Lippman`s latest is a subtle story

London: Eliza Benedict is a stay-at-home suburban mom with a sweet young son, a surly teenage daughter and an adoring and understanding husband. Walter Bowman is a serial killer who has been on Maryland`s death row for 20 years. He has finally exhausted his avenues for appeal.

One day, an envelope arrives in the mail and shatters Eliza`s peaceful existence. The letter is from Bowman. I saw a photograph of you in a magazine, he tells her. You are older now, he adds, "but I`d know you anywhere."

Years ago, when Eliza was just 15, Bowman kidnapped her, raped her and held her prisoner for weeks. While she was his prisoner, she saw him murder another girl. Police finally rescued her when they pulled Bowman over for a routine traffic stop. Her testimony put him on death row.

Over the years, Eliza successfully walled off her past, but Bowman`s letter brings it all back. Why, she wonders, did this monster let her live? Eliza loathes the very idea of any contact with Bowman, but he is the only one who can answer her question, and in a matter of weeks he will be put to death.

Meanwhile, the mother of the murdered girl, who has been impatiently awaiting Bowman`s execution, has a question of her own: Was Eliza really a victim, or might she have been an accomplice?

In ‘I`d Know You Anywhere,’ Laura Lippman takes us into the heads of each of these three characters, exploring their doubts, suspicions and terrors.

This is the 17th novel by Lippman, a former Baltimore Sun reporter and the new president of the Mystery Writers of America. Many of her books chronicle the adventures of Tess Monaghan, a Baltimore private investigator, but her stand-alone novels, including the brilliant "Life Sentences" and "What the Dead Know," are her finest. It is a body of work that places her in the company of George Pelecanos and Thomas H. Cook as one of our most accomplished literary crime novelists. "I`d Know You Anywhere" ranks with her very best.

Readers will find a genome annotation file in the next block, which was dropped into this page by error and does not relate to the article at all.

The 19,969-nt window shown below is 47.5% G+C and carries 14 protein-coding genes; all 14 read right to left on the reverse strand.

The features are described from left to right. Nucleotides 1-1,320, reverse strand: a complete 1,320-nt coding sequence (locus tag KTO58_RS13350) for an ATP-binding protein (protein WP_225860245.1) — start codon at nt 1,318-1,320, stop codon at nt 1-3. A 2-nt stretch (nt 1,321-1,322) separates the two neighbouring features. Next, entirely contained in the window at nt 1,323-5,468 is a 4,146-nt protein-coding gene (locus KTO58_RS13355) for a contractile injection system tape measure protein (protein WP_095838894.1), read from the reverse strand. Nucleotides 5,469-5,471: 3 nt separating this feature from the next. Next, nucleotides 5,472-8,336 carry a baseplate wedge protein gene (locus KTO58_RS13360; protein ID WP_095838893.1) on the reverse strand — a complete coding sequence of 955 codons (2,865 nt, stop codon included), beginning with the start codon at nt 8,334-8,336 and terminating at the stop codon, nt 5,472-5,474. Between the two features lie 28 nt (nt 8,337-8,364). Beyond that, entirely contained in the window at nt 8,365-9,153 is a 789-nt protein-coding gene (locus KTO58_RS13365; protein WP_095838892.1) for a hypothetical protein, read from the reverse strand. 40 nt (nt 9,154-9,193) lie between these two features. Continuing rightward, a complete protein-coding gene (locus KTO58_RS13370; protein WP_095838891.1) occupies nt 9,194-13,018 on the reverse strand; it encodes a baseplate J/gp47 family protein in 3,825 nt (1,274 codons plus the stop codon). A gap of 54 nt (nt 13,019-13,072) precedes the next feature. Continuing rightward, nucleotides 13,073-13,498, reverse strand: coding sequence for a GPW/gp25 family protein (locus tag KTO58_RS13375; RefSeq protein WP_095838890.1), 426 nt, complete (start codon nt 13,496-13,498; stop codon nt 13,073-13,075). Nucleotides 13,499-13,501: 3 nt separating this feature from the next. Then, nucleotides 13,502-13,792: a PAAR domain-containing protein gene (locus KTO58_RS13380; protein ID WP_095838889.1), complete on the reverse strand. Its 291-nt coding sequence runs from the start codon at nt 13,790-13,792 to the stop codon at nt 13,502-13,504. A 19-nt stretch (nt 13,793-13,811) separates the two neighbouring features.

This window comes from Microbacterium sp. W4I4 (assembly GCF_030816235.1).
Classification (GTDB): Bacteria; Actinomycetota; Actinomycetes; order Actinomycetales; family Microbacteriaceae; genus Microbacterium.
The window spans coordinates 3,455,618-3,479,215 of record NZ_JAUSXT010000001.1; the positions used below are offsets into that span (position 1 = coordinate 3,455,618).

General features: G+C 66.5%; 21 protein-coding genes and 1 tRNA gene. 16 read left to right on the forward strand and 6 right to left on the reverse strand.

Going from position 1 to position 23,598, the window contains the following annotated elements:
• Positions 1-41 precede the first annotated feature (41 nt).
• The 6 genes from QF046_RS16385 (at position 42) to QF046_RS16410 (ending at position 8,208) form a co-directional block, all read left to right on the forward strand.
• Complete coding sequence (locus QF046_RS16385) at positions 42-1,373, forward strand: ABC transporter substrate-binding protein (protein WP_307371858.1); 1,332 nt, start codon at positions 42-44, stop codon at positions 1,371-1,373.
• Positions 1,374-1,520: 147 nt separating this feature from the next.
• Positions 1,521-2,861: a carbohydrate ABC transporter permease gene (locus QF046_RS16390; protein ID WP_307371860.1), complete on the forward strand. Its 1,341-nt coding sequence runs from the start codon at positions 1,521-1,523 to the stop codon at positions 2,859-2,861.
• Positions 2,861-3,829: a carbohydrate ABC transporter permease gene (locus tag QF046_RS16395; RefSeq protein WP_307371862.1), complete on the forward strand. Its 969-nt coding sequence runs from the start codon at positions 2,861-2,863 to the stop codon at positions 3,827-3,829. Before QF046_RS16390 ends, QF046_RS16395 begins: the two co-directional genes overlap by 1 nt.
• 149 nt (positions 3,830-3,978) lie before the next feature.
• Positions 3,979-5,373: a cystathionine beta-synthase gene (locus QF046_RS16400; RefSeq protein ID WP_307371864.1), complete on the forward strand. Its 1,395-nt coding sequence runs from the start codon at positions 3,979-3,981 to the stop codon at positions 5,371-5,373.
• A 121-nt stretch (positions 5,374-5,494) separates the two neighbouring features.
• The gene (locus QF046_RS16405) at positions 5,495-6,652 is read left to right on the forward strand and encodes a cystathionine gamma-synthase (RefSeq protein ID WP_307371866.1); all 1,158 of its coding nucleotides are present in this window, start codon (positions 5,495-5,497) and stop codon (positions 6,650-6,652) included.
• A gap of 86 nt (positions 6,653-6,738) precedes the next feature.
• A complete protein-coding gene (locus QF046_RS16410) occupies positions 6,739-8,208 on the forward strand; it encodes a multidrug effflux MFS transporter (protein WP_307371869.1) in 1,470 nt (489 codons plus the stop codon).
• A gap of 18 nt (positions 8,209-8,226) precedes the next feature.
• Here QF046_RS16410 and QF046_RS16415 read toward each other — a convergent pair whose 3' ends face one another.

Lippman says the novel, like most of her stand-alones, was inspired by a true story, but she declines to identify it, and there is little point in guessing. "The real case," she says, "is unrecognizable, even to those who know it well, in this particular incarnation."

It is a subtle and complex story of survivor guilt, revenge, family relationships and psychological manipulation. Bowman, in particular, is a master manipulator although after a while, the reader starts to wonder who is manipulating whom.

The book also explores the morality of the death penalty, but Lippman never preaches. Instead, she examines the question from the perspective of each major character while never so much as hinting at her own view on the subject.

As Bowman`s date with death draws near, the suspense builds. Will Eliza`s question ever be answered? Could it be that she was somehow complicit in the other girl`s death? Might Bowman`s hints that he had additional victims get him a temporary reprieve? In a stunning final scene, Lippman provides all the answers, some of which you will never see coming.

Bureau Report


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